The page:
“Who left the lights on?!” We don’t know about you, but this is a common phrase shouted up the stairs most evenings. It doesn’t matter how many times you tell the kids to turn the light off as they leave a room, it’s about as successful as getting them to turn their socks the right way round before putting them in the wash! That being said, rather than give up altogether, we’re taking back control in homes and finding other ways to reduce electrical demands – ones that don’t rely on our household playing ball too! Take a look and see what you could implement in your home.
1 – Don’t go on standby
Many of us are guilty of it. From unplugging our phones in the morning to turning off the TV at night. Few of us will reach behind the units to turn these plugs off at the socket. But what does standby mean for our energy usage, and more importantly, our electricity bill?
It is predicted that standby mode is responsible for 1% of global carbon emissions. That’s quite significant when you think about it. Even more daunting when you realise that there is quite literally no reason, for anything, to ever be on standby. If it is not in use, it can be turned off.
Over the course of a year, you can save an average of £30 on your electric bill just by flicking the switch. The more items on standby or the more sockets left on with wires attached – the more money you waste. During a time where we’re looking to make every saving possible on our energy bills, can any of us really afford to waste money for the sake of hitting an off button instead of a switch on the wall?
2 – Use the water you need for the kettle
Our next tip is our favourite. There’s nothing worse than waiting for the kettle to boil so you can have that much-needed cuppa in the morning. But the more water in that kettle, the longer it takes. So instead of filling the kettle, we fill the mug we want to drink from and pop that in the kettle instead.
The energy required to boil the kettle is directly linked to the volume of water. It seems silly to boil more than you need. You’re literally wasting money every time you flick the switch. 34% of electrical energy in the kitchen is said to be from boiling the kettle. But by filling it correctly it has been estimated that you can save £19 from an annual £600 bill. Not so bad for a simple action.
3 – Switch to LED bulbs
Especially during the winter months when the days are shorter and darker, it’s crucial to make sure you’re not wasting money using inefficient bulbs. There may not be a need to go directly out of your way and replace every bulb with an LED one. However, whenever you need to replace a bulb, purchase an LED one.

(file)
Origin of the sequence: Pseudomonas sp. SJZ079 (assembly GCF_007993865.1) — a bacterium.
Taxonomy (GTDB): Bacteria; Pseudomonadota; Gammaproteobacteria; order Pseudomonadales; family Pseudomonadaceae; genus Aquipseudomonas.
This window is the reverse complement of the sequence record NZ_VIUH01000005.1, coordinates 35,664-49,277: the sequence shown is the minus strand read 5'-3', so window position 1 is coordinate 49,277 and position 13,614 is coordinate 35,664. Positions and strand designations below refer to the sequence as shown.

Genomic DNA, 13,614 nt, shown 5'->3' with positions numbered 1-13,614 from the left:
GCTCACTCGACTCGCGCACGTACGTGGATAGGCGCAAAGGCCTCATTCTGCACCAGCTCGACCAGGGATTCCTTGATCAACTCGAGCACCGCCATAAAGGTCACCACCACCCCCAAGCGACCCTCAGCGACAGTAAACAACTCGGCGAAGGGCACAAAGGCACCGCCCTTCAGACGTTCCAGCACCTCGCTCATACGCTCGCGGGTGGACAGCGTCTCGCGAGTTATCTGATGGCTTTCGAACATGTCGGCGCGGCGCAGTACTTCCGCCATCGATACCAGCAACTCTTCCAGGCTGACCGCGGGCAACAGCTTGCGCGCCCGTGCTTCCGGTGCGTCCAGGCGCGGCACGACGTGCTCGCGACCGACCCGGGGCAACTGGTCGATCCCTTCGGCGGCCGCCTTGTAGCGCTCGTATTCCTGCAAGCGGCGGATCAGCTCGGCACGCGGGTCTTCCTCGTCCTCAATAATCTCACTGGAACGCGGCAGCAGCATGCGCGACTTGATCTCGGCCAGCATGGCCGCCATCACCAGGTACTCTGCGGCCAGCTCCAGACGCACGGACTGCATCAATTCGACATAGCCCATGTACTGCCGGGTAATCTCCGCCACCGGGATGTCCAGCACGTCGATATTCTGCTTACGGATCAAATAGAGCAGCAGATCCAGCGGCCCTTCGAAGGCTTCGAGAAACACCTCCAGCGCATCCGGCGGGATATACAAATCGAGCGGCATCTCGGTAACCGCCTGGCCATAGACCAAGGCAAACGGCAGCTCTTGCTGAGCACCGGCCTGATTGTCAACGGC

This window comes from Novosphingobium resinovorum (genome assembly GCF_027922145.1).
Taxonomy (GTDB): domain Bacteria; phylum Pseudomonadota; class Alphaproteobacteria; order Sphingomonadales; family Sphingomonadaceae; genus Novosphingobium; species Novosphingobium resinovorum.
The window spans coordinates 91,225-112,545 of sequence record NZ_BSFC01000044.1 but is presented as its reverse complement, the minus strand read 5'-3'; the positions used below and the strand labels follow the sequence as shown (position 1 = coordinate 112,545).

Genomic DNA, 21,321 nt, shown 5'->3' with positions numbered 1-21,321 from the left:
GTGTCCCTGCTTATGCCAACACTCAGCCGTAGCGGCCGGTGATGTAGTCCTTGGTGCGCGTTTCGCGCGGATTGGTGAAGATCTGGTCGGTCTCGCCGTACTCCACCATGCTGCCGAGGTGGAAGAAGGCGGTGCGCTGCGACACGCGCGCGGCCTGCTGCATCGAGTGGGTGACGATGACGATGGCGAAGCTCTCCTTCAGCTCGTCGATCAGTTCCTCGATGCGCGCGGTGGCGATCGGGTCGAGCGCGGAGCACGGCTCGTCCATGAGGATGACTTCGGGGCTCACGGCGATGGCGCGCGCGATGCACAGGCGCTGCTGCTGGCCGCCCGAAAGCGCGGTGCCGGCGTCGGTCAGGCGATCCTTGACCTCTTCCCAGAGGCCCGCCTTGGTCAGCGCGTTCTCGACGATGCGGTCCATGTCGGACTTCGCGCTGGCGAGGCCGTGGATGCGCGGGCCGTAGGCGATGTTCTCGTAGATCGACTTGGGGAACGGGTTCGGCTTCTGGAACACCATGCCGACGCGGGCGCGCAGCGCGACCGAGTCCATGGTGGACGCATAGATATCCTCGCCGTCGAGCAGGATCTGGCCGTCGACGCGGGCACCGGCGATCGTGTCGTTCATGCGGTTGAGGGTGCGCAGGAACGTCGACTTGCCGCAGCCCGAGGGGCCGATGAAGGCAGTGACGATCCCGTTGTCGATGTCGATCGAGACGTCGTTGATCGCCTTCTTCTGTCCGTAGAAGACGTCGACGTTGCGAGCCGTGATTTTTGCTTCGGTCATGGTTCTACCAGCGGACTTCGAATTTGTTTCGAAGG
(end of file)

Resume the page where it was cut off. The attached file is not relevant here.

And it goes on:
LED bulbs are significantly more environmentally friendly as they are 80% more energy efficient than any standard bulb. The lifetime of an LED bulb is 20 times longer than a standard bulb, making the cost of each over 20,000 hours; £5.40 for an LED and £25.80 for a standard. It’s not just about the initial price of the product, but how it will reduce your costs over time.
4 – Make use of your microwave
It’s a powerful piece of kit, but for some reason, the microwave has a stigma attached to it that relates to ‘lazy cooking’. The truth is, a microwave can tackle some tasks just as well as an oven, however, it will use less energy and reduce your cooking time. Soup and frozen vegetables are perfect examples. Instead of waiting for things to boil in a saucepan, just pop them in the microwave instead.
By opting for your microwave instead of the oven, you could save nearly £115 over the course of a year. It’s one of the biggest energy usage swaps you can make in your home. Plus, it saves a lot of time. Sounds like a win-win situation to us!
5 – Invest in efficient appliances
Talking about appliances, it’s always worth investing in efficient ones. This doesn’t mean you need to go out and get a brand new kitchen. However, when one does need replacing make sure you’re investing in an efficient one so that it pays in the long run by reducing your energy usage.
A highly rated appliance will use considerably less energy than any alternative. An efficient washing machine could save you £65 whereas a fridge freezer could save you around £320 – and that’s just the difference in energy usage due to its efficiency rating. Helpful tip: Look for A/B ratings (under the new scale) where possible!
There are plenty of ways to reduce your electrical energy demands at home. Most of the time, it just requires an extra step in your thinking. The extra thought to turn something off at the wall, to use a microwave instead, purchasing a different type of bulb and filling your cup before putting the water in the kettle. Little steps, as always. Try to add a couple into your routine this week and let us know how you get on!